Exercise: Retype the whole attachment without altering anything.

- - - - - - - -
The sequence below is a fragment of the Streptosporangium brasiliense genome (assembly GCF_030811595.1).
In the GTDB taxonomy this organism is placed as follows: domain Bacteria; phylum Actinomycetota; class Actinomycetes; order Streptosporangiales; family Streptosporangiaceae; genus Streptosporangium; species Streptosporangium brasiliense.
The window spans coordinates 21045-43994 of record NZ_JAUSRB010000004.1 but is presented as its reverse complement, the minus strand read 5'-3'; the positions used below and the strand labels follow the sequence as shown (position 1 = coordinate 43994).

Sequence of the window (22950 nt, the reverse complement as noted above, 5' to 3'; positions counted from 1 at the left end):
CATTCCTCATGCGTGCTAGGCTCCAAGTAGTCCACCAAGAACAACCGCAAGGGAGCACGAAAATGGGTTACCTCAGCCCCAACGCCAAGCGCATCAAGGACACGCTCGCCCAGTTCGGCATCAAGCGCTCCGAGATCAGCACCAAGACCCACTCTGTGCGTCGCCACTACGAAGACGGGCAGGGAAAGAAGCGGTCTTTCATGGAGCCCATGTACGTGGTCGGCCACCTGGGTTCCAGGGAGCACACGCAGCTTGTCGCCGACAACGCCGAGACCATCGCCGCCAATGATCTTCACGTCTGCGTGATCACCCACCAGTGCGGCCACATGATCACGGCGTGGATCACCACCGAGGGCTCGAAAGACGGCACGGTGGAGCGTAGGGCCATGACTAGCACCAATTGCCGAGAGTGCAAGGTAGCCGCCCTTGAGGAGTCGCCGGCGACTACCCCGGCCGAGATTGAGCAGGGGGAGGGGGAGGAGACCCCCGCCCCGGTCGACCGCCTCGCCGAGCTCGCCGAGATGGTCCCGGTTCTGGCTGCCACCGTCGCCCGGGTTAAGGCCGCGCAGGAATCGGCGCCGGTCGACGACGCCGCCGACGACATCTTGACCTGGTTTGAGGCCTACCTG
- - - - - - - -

The sequence below is a fragment of the Streptosporangium brasiliense genome (assembly GCF_030811595.1).
In the GTDB taxonomy this organism is placed as follows: domain Bacteria; phylum Actinomycetota; class Actinomycetes; order Streptosporangiales; family Streptosporangiaceae; genus Streptosporangium; species Streptosporangium brasiliense.
The window spans coordinates 21045-43994 of record NZ_JAUSRB010000004.1 but is presented as its reverse complement, the minus strand read 5'-3'; the positions used below and the strand labels follow the sequence as shown (position 1 = coordinate 43994).

Sequence of the window (22950 nt, the reverse complement as noted above, 5' to 3'; positions counted from 1 at the left end):
CATTCCTCATGCGTGCTAGGCTCCAAGTAGTCCACCAAGAACAACCGCAAGGGAGCACGAAAATGGGTTACCTCAGCCCCAACGCCAAGCGCATCAAGGACACGCTCGCCCAGTTCGGCATCAAGCGCTCCGAGATCAGCACCAAGACCCACTCTGTGCGTCGCCACTACGAAGACGGGCAGGGAAAGAAGCGGTCTTTCATGGAGCCCATGTACGTGGTCGGCCACCTGGGTTCCAGGGAGCACACGCAGCTTGTCGCCGACAACGCCGAGACCATCGCCGCCAATGATCTTCACGTCTGCGTGATCACCCACCAGTGCGGCCACATGATCACGGCGTGGATCACCACCGAGGGCTCGAAAGACGGCACGGTGGAGCGTAGGGCCATGACTAGCACCAATTGCCGAGAGTGCAAGGTAGCCGCCCTTGAGGAGTCGCCGGCGACTACCCCGGCCGAGATTGAGCAGGGGGAGGGGGAGGAGACCCCCGCCCCGGTCGACCGCCTCGCCGAGCTCGCCGAGATGGTCCCGGTTCTGGCTGCCACCGTCGCCCGGGTTAAGGCCGCGCAGGAATCGGCGCCGGTCGACGACGCCGCCGACGACATCTTGACCTGGTTTGAGGCCTACCTG